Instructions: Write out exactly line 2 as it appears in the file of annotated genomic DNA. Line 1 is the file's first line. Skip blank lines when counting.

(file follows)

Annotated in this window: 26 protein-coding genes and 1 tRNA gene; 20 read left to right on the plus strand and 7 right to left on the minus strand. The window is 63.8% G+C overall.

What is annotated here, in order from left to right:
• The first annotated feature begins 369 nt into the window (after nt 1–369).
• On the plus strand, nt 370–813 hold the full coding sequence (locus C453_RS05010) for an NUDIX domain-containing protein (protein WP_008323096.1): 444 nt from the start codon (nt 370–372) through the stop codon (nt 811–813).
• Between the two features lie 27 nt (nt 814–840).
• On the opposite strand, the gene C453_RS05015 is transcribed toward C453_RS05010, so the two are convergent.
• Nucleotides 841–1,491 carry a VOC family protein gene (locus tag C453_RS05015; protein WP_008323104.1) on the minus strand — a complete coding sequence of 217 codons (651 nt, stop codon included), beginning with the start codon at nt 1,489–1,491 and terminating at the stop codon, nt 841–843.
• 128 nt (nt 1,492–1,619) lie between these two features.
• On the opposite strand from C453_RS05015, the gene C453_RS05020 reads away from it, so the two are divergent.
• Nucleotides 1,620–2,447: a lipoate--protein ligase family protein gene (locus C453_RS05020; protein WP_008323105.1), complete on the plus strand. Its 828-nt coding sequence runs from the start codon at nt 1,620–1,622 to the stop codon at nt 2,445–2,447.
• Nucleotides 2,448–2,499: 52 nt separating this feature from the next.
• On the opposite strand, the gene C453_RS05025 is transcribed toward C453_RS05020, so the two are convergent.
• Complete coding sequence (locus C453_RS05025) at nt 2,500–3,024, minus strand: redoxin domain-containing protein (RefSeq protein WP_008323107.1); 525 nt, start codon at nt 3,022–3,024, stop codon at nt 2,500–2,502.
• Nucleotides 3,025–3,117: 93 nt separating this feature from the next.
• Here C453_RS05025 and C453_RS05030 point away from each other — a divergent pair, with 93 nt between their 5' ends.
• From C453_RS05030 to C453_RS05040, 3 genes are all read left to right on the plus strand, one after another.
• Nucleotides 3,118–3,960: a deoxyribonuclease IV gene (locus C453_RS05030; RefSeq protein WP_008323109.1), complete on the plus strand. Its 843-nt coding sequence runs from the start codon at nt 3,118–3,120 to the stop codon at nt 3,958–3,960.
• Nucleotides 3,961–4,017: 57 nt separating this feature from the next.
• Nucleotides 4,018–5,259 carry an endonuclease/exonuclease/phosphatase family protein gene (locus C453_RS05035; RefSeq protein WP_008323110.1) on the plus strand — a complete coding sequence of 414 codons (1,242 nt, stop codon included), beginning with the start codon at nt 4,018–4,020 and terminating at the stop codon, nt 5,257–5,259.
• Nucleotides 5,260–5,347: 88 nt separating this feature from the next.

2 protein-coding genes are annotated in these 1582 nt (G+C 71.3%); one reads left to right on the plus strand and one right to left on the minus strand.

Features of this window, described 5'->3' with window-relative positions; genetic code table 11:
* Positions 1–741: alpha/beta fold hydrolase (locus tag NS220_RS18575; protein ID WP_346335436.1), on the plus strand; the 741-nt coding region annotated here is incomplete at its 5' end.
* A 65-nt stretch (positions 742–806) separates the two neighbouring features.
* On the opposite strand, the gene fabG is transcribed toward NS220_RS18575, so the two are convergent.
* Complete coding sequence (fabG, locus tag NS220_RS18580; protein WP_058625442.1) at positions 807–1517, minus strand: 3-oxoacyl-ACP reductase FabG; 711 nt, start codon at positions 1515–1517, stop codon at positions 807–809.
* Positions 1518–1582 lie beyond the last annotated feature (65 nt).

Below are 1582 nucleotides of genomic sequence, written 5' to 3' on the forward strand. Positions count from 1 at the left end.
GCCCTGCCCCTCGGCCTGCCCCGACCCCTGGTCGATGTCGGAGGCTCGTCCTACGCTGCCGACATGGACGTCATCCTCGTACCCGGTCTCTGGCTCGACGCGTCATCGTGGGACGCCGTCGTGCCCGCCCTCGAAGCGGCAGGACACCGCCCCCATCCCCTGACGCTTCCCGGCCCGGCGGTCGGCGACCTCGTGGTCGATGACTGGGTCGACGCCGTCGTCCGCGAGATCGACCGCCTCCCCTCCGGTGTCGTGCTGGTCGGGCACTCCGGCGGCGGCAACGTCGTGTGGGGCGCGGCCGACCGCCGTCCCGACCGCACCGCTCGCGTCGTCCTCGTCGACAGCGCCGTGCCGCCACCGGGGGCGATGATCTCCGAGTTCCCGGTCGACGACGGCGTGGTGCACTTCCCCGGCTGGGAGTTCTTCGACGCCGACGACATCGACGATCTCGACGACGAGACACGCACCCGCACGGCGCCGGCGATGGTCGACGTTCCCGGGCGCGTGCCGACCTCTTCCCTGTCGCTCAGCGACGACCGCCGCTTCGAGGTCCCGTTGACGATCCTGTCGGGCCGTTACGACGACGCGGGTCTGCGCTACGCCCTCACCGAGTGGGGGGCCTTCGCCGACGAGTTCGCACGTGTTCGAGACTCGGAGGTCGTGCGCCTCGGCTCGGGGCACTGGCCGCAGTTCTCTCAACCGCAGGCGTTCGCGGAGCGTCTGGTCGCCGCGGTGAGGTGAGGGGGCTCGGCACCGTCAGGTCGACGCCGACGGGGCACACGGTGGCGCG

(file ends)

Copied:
What is annotated here, in order from left to right: